Henry Bevan on Superman and Henry Cavill…
Henry Cavill is Superman no more. When the Hollywood Reporter dropped this rumour and suggested Warner Bros. want to replace him Michael B. Jordan, the internet went into a tizzy. Some were happy to see him leave. Others were angry at DC and Warners. Many were angry their timeline was full of something they didn’t care about.
The actor himself responded with a bizarre video that didn’t confirm or deny his exit, and people must remember there has been no confirmation that he is hanging up the cape. Regardless, Superman will exist after Cavill. The actor is only renting the Fortress of Solitude.
Naturally, people are discussing Cavill’s legacy. Due to the binary nature of social media, the dialogue is split into good and bad. Professionals like Nicolas Cage and Steven S DeKnight have praised his performance, others have argued he was never right for the famous red and blue tights.
Cavill was flying into a maelstrom before he filmed his very first frame. When it comes to cinematic interpretations, Superman and Cavill never had the luxuries afforded to Batman or the Marvel superheroes. Part of the MCU’s success spawns from the fact they’re defining their characters. Except for Spider-Man, no hero in the current MCU has had a beloved interpretation before. Any contradictions to Iron Man’s previous characterisations can be described as growth. So many beloved chins have jutted out of Batman’s cowl that when a dud comes along, we know another great one is around the corner.
But, many people only believe in one Superman: Christopher Reeve. Reeve has haunted both his successors, and both took different approaches to deal with his legacy. Brandon Routh, in Superman Returns, decided to impersonate Reeve. In Man of Steel, Batman v Superman: Dawn of Justice and Justice League, Cavill tried flying away from Reeve before embracing him.
You can trace the reaction to Zack Snyder’s DC films through Superman’s arc. Whatever you think of those movies — I believe they’re flawed films with great moments and prefer Man of Steel and Batman v Superman over most Marvel films because they take risks — they have laboured Superman with some hamfisted storytelling.
Offering more introspection, and giving internal problems to a character with no physical weaknesses is a smart move. Cavill understood this, but there is only so much staring at the sky an actor can do. This idea was poorly executed because, as is often the case with Snyder films, there was just too much movie. Snyder’s interpretation is just as valid as any other interpretation, and it’s clear why WB went with this new approach. Superman Returns, a slavish continuation of the Reeve films, failed to connect and was too pacifist for some. Naturally, they went with Snyder and David S Goyer’s heavy metal version — the idea was heavy on action and offered a new interpretation. But Superman is too iconic, Christopher Reeve’s performance is too iconic.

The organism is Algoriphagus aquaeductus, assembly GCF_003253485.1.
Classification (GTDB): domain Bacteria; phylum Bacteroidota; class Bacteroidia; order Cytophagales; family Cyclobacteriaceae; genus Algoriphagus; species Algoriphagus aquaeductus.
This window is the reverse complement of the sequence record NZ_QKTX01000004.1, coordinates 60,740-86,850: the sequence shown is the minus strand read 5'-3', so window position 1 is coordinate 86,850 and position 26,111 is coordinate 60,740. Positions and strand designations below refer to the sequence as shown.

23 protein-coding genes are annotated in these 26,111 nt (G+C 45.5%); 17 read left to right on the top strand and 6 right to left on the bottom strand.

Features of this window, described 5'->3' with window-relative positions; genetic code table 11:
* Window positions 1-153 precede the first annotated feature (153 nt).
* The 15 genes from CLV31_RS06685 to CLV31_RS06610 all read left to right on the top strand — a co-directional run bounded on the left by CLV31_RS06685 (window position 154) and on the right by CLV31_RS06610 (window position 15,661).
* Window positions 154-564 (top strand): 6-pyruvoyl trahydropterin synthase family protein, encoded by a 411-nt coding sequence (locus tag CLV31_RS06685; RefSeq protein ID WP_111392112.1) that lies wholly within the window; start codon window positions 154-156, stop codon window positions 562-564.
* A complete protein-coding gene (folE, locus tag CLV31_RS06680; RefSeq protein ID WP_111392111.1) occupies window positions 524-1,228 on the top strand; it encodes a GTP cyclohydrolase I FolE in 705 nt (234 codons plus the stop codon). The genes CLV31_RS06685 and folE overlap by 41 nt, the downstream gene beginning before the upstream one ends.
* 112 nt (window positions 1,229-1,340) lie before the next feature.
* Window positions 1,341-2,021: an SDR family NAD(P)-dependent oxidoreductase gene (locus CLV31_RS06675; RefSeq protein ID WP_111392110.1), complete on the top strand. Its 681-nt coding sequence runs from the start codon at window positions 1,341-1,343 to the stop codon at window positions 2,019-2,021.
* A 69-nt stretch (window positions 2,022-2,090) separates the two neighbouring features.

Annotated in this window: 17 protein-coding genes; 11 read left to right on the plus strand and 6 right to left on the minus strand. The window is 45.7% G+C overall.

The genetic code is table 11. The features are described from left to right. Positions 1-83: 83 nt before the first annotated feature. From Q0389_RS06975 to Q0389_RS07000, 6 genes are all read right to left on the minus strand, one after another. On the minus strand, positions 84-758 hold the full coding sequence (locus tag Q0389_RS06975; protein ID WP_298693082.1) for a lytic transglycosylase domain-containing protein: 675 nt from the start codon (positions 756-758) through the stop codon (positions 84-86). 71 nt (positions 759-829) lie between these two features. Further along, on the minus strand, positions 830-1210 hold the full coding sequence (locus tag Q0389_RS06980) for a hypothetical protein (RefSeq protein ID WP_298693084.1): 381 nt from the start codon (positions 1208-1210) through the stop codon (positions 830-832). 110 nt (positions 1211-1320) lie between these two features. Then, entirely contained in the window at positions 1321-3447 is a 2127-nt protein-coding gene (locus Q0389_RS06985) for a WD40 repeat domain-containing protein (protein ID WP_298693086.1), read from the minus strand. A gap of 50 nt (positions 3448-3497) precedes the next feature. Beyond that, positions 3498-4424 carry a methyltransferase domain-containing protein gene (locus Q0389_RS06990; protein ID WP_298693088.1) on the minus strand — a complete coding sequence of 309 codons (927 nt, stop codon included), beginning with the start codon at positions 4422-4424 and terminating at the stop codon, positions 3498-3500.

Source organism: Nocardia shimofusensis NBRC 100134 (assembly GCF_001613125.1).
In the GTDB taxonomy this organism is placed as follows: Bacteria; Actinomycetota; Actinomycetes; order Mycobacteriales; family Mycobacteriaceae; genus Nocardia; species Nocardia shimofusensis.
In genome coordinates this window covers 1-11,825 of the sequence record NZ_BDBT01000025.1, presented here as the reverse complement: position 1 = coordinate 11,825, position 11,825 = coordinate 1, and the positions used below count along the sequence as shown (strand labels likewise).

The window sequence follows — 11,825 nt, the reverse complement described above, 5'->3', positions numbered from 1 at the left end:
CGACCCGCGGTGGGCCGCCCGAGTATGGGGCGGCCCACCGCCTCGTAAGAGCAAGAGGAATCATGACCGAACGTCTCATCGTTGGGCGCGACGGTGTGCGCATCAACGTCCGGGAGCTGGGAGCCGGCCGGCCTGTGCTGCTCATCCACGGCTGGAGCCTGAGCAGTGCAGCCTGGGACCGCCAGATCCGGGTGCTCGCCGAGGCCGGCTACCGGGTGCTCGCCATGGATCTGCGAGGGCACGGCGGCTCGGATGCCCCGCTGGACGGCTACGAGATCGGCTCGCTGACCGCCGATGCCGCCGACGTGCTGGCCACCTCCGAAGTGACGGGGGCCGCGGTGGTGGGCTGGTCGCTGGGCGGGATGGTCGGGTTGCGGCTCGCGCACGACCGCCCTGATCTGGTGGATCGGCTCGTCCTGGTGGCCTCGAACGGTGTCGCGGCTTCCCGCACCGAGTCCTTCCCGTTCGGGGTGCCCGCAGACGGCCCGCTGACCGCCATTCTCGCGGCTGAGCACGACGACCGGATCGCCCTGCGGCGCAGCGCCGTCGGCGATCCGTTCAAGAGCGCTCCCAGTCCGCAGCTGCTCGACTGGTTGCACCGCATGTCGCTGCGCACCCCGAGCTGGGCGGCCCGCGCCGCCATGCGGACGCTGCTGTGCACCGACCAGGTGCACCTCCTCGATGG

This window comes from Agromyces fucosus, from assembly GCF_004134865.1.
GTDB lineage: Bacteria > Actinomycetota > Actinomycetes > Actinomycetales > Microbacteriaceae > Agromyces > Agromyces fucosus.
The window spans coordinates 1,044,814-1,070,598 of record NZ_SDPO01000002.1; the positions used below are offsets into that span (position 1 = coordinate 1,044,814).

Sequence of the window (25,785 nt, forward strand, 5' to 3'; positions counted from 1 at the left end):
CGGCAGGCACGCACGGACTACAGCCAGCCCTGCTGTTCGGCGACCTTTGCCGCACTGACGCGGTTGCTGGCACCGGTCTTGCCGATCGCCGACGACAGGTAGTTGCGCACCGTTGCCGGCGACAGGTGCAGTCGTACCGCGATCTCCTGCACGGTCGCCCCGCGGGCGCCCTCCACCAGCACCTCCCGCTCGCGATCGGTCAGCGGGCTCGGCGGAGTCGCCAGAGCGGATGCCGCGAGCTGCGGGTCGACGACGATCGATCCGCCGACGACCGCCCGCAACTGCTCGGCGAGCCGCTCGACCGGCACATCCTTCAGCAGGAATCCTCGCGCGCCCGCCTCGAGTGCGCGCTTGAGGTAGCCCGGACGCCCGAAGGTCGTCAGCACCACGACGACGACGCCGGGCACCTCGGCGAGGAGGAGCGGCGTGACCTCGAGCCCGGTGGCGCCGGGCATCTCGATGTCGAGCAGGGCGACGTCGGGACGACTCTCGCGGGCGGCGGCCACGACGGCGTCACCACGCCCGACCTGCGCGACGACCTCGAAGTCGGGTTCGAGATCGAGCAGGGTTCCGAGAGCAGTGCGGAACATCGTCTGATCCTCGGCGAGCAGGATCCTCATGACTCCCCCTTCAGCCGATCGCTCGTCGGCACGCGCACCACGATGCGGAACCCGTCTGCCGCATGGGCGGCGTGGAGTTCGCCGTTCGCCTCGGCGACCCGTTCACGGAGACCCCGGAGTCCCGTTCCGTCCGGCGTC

Justice League responded to the generally negative reaction towards this new boy scout with doubt. Once he was reanimated, we got a Superman who resembled Reeve, and the final shot of Superman pulling open his shirt to reveal the famous ‘S’ was a knowing and deliberate nod that suggested Cavill’s Superman had become the Superman. This was it: the hero we wanted was born.
We were too narrow-minded to look at positives in Cavill’s performance. There are moments of greatness, and he gave the role a vulnerability we hadn’t seen before. Reeve was stoic and strong; Cavill was emotional and broken. I have enjoyed Snyder’s three DC movies, and have found them perplexing and baffling at times. To me, Snyder wasn’t entirely sure how to unlock the full potential of his leading man, who shined brighter in The Man From U.N.C.L.E and Mission: Impossible – Fallout.
Fans always claim to want new approaches, but as the reaction to Star Wars: The Last Jedi also shows, this isn’t necessarily true even when the direction is as good as Rian Johnson’s. It seems most of us couldn’t accept Cavill straying too far from what we expected of Superman. In the end, Reeve swallowed Cavill whole. The guy never stood a chance.